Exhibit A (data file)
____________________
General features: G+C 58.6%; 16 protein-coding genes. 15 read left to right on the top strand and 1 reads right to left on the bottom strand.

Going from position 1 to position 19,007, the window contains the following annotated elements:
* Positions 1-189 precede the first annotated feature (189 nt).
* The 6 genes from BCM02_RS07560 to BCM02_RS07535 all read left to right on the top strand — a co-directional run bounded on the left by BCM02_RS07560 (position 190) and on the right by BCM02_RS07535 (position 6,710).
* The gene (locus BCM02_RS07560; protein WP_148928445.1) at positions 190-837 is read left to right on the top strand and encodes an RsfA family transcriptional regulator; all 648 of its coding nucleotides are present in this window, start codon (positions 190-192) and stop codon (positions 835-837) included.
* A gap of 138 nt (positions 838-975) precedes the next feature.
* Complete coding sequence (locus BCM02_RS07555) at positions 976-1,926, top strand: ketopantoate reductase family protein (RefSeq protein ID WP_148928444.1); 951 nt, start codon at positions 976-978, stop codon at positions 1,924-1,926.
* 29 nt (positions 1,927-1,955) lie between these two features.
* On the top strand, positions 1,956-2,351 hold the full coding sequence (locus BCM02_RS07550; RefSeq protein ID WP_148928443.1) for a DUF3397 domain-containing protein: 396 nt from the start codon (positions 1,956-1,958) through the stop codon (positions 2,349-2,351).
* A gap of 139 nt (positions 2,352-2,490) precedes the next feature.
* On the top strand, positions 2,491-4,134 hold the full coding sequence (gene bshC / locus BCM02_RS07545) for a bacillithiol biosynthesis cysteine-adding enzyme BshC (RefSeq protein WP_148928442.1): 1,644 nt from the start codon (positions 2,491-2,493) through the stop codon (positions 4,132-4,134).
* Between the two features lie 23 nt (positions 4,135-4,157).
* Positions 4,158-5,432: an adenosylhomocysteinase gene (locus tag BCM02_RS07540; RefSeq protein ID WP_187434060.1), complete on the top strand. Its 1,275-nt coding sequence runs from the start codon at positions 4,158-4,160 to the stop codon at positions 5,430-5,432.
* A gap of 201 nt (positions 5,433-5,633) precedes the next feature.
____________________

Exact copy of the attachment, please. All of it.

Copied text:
General features: G+C 58.6%; 16 protein-coding genes. 15 read left to right on the top strand and 1 reads right to left on the bottom strand.

Going from position 1 to position 19,007, the window contains the following annotated elements:
* Positions 1-189 precede the first annotated feature (189 nt).
* The 6 genes from BCM02_RS07560 to BCM02_RS07535 all read left to right on the top strand — a co-directional run bounded on the left by BCM02_RS07560 (position 190) and on the right by BCM02_RS07535 (position 6,710).
* The gene (locus BCM02_RS07560; protein WP_148928445.1) at positions 190-837 is read left to right on the top strand and encodes an RsfA family transcriptional regulator; all 648 of its coding nucleotides are present in this window, start codon (positions 190-192) and stop codon (positions 835-837) included.
* A gap of 138 nt (positions 838-975) precedes the next feature.
* Complete coding sequence (locus BCM02_RS07555) at positions 976-1,926, top strand: ketopantoate reductase family protein (RefSeq protein ID WP_148928444.1); 951 nt, start codon at positions 976-978, stop codon at positions 1,924-1,926.
* 29 nt (positions 1,927-1,955) lie between these two features.
* On the top strand, positions 1,956-2,351 hold the full coding sequence (locus BCM02_RS07550; RefSeq protein ID WP_148928443.1) for a DUF3397 domain-containing protein: 396 nt from the start codon (positions 1,956-1,958) through the stop codon (positions 2,349-2,351).
* A gap of 139 nt (positions 2,352-2,490) precedes the next feature.
* On the top strand, positions 2,491-4,134 hold the full coding sequence (gene bshC / locus BCM02_RS07545) for a bacillithiol biosynthesis cysteine-adding enzyme BshC (RefSeq protein WP_148928442.1): 1,644 nt from the start codon (positions 2,491-2,493) through the stop codon (positions 4,132-4,134).
* Between the two features lie 23 nt (positions 4,135-4,157).
* Positions 4,158-5,432: an adenosylhomocysteinase gene (locus tag BCM02_RS07540; RefSeq protein ID WP_187434060.1), complete on the top strand. Its 1,275-nt coding sequence runs from the start codon at positions 4,158-4,160 to the stop codon at positions 5,430-5,432.
* A gap of 201 nt (positions 5,433-5,633) precedes the next feature.